Microsoft has announced the formation of a technical community of developers to promote the OpenXML (Extensible Markeup Language) format as an international standard.

In a keynote address at the Microsoft Office System Developers Conference, the company's chairman Bill Gates launched Microsoft's effort, called the OpenXML Formats Developer Group.

According to that site, about 40 technology companies - including big names such as Intel, Apple Computer and many lesser-known companies such as Mathsoft Engineering and Education and NextPage have joined in the effort to learn how to use and support OpenXML on any platform.

The OpenXML developer effort rivals a recently launched group called the ODF Alliance, aimed at promoting another standard, Open Document Format for Office Applications (ODF), for office documents.

The mission of the new OpenXML group is to "serve as a technical resource for OpenXML developers to submit and answer technical questions and to share tools and ideas around OpenXML Formats-based solutions," according to the site. Membership in the group is open to anyone for free, Microsoft said.

As launched, the effort seems to be little more than a forum for finding and exchanging information about using OpenXML. However, it does show that Microsoft is stalwart in its effort to promote its own proposed standard over ODF even as some of its biggest competitors are committed to pushing ODF.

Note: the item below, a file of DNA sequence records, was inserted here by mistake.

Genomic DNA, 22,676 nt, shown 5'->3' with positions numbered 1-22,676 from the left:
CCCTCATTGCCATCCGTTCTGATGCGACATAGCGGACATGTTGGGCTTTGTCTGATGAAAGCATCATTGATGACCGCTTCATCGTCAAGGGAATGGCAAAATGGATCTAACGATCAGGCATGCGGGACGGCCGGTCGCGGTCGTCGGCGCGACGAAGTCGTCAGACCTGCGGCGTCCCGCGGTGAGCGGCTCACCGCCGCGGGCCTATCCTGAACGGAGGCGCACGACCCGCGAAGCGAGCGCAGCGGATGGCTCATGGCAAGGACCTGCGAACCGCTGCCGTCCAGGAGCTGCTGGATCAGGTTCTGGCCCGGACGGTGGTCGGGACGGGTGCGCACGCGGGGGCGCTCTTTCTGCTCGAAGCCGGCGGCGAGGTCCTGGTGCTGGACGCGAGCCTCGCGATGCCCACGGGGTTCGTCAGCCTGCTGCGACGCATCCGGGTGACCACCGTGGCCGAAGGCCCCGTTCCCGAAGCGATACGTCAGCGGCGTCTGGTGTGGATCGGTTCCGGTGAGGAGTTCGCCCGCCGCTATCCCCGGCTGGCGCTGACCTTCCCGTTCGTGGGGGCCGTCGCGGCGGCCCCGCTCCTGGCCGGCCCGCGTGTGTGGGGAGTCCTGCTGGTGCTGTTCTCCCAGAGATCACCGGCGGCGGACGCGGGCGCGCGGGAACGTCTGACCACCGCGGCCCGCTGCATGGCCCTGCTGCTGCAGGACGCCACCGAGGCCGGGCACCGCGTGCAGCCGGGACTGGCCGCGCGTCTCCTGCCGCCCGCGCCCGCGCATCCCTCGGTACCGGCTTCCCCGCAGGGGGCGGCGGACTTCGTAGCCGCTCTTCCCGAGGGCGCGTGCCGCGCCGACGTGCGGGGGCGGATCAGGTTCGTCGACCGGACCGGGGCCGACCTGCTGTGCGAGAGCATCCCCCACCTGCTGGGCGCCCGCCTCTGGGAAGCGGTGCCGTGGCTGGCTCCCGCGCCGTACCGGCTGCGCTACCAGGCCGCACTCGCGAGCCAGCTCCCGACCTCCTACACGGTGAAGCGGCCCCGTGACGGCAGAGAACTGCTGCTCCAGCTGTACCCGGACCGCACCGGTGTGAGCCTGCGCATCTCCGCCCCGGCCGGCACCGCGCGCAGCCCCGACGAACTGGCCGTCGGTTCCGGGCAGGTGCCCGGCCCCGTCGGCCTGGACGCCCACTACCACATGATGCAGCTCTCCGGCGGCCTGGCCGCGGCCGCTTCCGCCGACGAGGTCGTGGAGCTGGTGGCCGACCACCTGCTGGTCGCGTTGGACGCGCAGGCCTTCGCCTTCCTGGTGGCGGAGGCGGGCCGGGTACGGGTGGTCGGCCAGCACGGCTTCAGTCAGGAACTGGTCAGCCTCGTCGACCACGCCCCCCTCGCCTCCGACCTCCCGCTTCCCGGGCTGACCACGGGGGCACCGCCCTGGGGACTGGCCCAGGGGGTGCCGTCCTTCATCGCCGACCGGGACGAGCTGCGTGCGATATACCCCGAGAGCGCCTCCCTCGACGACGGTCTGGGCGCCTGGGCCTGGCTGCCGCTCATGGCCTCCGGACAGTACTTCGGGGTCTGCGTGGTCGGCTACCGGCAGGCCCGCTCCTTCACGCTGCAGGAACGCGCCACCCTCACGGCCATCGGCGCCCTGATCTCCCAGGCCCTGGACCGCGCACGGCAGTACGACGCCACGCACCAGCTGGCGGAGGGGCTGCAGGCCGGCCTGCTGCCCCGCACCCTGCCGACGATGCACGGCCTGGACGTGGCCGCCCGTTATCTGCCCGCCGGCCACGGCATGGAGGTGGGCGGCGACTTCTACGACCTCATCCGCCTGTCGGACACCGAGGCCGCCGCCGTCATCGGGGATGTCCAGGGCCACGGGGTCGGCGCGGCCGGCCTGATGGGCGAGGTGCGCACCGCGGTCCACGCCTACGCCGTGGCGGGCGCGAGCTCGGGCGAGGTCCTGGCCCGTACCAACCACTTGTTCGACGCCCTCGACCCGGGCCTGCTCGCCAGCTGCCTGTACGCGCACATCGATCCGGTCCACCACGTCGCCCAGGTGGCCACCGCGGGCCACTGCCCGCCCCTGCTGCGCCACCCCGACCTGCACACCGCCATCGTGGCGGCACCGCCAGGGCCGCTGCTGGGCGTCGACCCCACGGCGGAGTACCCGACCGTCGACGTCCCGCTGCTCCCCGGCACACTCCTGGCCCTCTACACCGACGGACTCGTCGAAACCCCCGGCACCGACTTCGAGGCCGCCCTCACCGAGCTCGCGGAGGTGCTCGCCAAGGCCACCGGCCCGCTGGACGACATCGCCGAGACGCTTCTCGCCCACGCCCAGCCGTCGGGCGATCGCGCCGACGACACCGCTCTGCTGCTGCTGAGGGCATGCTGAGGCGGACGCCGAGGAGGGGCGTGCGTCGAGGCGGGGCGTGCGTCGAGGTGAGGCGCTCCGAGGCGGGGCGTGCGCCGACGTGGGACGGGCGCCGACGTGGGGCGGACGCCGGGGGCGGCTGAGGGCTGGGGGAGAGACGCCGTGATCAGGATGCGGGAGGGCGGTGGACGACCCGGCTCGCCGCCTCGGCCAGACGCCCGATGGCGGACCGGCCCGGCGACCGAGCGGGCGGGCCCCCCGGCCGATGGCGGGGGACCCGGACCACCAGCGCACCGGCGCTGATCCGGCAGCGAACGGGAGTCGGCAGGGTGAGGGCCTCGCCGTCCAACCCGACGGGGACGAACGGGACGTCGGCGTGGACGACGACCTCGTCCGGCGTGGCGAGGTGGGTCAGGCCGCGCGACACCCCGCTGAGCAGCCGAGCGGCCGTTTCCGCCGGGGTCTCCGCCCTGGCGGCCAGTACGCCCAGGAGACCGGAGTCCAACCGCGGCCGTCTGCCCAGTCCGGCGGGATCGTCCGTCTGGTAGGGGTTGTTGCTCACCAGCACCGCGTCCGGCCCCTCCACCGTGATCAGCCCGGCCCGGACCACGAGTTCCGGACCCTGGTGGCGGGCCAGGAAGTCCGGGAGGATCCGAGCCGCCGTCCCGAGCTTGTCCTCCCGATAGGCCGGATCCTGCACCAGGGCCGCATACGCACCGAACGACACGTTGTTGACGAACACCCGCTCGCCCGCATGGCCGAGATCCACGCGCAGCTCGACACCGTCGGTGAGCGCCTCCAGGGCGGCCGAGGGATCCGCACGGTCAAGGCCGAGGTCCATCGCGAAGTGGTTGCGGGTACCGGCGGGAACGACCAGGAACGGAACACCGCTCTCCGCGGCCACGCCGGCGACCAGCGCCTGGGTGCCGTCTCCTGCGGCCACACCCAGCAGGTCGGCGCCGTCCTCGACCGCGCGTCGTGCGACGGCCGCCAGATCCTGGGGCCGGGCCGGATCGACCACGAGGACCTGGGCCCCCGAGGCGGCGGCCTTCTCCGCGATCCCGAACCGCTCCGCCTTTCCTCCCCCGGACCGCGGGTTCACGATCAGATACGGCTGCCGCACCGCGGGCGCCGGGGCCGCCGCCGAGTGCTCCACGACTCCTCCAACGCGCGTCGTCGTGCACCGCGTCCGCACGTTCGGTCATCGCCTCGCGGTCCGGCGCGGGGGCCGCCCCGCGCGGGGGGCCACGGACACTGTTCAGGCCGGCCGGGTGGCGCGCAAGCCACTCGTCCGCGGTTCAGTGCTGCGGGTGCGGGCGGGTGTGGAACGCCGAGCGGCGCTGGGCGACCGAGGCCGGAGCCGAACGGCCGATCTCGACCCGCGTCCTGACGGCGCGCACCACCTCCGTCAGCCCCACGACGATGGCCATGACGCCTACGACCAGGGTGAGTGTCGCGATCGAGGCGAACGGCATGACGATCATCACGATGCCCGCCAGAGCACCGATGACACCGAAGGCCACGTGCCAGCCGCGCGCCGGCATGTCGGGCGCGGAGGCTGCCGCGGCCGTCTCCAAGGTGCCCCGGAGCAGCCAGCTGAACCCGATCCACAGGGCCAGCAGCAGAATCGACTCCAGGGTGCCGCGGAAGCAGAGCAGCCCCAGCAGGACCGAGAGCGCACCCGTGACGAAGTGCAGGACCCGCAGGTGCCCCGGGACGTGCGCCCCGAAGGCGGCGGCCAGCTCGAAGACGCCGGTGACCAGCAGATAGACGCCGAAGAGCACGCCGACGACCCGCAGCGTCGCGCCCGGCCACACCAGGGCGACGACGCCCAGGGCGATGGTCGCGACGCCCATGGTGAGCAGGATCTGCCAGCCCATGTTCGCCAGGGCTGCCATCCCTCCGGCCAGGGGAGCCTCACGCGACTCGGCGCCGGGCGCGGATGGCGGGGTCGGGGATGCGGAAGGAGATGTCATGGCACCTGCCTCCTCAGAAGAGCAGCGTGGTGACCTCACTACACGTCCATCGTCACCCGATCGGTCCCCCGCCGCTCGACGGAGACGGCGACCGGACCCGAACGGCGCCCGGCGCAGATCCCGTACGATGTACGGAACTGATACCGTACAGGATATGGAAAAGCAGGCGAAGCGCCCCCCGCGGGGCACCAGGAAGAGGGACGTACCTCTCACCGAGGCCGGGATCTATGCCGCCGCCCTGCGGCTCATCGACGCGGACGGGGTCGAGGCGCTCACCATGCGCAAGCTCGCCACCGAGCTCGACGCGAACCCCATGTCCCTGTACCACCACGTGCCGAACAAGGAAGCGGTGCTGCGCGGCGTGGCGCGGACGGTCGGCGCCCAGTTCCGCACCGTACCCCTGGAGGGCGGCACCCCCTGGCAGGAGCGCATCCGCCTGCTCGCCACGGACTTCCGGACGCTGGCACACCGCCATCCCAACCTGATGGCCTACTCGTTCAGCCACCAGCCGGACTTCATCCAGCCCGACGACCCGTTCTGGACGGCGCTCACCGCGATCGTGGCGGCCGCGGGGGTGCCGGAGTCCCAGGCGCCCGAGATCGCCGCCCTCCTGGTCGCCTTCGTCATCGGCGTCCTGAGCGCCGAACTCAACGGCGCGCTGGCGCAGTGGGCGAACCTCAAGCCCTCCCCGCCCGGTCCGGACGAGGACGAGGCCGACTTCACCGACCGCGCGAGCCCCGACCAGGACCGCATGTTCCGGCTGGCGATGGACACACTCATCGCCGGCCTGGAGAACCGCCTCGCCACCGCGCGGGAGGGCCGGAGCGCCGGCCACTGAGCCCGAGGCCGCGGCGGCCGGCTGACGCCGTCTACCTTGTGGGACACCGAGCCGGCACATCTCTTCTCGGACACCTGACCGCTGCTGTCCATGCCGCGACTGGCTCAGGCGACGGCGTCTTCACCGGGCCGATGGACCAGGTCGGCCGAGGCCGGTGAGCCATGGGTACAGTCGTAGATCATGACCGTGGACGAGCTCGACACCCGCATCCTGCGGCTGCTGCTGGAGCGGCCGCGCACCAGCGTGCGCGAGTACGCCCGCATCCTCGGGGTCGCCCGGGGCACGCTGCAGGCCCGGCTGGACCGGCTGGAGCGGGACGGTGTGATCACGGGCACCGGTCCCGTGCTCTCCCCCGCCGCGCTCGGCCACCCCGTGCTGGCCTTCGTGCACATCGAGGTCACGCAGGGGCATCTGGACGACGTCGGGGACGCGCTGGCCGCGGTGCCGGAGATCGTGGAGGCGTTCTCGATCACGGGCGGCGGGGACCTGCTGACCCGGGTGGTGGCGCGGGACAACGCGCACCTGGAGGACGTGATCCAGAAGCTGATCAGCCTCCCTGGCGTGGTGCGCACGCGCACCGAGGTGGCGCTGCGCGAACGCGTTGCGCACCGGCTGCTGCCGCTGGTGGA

Microsoft announced its plan to submit OpenXML document formats to the international standards body Ecma last November. At the time, the move was seen as an attempt to counter the growing momentum behind ODF, which is overseen by the Organization for the Advancement of Structured Information Standards (OASIS) consortium.

Microsoft also faced criticism for the guidelines it presented to Ecma for how OpenXML formats will be standardised. One industry group, the Computer & Communications Industry Association, said those guidelines indicated that Microsoft may still retain ultimate control of the formats even as those go through the open process of becoming a global standard.

Many believe all of the jockeying for position for document standards was spurred by proposal by the state of Massachusetts that may result in the state's government agencies phasing out Microsoft Office in favour of software that supports ODF. At this time, the state appears to be moving forward with its transition to ODF even though the chief information officer who introduced the plan, Peter Quinn, left his post in late December amid public scrutiny that he said was disrupting his life.